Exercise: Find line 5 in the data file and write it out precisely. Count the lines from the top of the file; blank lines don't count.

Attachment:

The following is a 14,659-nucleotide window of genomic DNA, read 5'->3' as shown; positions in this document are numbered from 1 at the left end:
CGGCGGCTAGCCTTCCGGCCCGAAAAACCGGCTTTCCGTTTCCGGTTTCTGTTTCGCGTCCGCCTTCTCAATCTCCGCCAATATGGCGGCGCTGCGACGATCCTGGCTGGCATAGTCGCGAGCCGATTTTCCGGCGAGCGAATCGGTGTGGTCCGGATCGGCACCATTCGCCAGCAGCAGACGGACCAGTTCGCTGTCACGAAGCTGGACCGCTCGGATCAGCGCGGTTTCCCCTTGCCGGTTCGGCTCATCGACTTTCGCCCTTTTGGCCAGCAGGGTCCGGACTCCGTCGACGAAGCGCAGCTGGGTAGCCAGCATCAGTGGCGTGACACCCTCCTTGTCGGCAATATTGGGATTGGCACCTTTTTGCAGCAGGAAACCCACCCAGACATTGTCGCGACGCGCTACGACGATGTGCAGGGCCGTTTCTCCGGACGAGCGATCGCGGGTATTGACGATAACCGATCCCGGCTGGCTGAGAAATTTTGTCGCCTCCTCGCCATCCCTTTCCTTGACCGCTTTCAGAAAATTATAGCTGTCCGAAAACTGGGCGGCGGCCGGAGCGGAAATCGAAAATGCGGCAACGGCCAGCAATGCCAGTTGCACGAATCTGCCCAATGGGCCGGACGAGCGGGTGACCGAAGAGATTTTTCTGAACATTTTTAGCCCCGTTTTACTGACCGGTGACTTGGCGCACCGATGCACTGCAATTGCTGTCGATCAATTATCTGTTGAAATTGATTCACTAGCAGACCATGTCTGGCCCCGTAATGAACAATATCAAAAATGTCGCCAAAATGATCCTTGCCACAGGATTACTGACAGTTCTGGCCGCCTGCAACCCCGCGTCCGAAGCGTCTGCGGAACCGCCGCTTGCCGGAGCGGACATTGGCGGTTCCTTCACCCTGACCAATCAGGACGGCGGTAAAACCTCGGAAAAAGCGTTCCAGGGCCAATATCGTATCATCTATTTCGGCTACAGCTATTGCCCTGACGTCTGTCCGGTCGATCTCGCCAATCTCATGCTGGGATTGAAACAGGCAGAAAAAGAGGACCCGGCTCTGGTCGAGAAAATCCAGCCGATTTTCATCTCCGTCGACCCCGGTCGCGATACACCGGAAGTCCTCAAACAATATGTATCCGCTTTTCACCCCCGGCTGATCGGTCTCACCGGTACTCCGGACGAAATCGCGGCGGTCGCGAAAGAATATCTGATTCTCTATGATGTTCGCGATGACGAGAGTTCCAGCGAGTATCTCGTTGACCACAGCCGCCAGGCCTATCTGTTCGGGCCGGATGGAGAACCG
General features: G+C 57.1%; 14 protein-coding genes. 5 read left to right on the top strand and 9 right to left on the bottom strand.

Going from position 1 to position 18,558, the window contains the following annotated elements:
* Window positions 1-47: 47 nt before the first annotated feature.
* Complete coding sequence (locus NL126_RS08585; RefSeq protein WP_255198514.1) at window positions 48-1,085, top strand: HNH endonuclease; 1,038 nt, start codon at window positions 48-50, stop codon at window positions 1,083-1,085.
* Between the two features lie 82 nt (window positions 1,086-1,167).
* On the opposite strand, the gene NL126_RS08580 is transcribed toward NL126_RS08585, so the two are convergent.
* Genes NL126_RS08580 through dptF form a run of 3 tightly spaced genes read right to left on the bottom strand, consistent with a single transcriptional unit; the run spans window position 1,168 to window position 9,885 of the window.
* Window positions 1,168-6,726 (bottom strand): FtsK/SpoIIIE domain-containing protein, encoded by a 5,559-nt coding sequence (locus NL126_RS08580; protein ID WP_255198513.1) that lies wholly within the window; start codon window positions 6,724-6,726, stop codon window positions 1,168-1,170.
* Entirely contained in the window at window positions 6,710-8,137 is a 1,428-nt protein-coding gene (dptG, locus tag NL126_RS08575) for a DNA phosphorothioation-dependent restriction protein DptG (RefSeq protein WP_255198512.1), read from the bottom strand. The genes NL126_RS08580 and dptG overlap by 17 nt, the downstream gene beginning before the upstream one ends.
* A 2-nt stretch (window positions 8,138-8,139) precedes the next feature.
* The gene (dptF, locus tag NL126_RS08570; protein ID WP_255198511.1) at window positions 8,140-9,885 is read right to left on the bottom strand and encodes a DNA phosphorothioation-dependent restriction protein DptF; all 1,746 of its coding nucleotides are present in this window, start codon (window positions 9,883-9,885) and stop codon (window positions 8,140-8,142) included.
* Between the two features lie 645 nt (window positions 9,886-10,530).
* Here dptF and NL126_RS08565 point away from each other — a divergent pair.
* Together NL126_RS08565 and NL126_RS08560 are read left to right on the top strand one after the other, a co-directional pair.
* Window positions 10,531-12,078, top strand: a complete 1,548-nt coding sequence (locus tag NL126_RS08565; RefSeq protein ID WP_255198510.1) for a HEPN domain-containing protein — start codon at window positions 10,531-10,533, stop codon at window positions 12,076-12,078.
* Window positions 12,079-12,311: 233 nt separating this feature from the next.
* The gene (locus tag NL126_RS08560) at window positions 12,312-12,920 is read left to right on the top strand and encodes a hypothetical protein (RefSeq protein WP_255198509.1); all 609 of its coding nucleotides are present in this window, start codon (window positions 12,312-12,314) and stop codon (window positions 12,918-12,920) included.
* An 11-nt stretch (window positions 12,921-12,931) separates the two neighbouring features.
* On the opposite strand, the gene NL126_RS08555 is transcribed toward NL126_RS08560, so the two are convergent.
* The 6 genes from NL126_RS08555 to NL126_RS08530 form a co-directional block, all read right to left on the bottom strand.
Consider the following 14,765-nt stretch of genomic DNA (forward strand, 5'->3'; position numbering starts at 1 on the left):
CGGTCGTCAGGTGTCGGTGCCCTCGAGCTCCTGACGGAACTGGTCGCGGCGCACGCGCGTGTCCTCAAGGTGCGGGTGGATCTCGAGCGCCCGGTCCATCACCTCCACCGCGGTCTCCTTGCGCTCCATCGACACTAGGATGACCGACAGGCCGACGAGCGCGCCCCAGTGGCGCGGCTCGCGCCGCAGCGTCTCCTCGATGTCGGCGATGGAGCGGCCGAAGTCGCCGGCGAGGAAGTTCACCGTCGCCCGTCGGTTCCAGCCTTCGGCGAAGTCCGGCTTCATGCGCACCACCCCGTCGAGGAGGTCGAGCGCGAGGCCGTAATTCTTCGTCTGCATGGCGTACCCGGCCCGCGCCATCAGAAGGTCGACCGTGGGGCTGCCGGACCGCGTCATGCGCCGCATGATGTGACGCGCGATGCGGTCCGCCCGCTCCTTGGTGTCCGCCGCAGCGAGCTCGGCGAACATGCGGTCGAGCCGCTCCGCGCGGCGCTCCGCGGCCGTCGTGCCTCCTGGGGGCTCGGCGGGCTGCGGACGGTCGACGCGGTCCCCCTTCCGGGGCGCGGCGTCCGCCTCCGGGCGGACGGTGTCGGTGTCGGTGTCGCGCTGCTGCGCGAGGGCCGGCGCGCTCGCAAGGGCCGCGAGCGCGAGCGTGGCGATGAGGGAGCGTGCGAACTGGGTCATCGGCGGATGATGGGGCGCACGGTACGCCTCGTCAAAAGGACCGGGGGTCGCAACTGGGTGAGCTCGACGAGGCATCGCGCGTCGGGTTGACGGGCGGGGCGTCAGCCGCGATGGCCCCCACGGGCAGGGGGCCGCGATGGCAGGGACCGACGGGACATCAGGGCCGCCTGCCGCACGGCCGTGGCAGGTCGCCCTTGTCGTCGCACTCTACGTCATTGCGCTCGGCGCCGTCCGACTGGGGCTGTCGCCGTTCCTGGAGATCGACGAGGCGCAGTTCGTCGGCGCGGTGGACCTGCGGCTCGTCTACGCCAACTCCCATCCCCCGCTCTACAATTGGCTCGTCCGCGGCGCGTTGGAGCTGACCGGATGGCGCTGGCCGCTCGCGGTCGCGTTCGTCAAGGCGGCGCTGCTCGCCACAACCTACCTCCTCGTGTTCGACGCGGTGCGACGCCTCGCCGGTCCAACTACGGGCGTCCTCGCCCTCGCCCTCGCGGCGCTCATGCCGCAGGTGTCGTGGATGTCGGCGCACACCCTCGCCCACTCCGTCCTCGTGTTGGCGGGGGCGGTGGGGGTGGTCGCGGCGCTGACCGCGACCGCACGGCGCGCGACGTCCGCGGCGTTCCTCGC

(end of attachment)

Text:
* Window positions 1-47: 47 nt before the first annotated feature.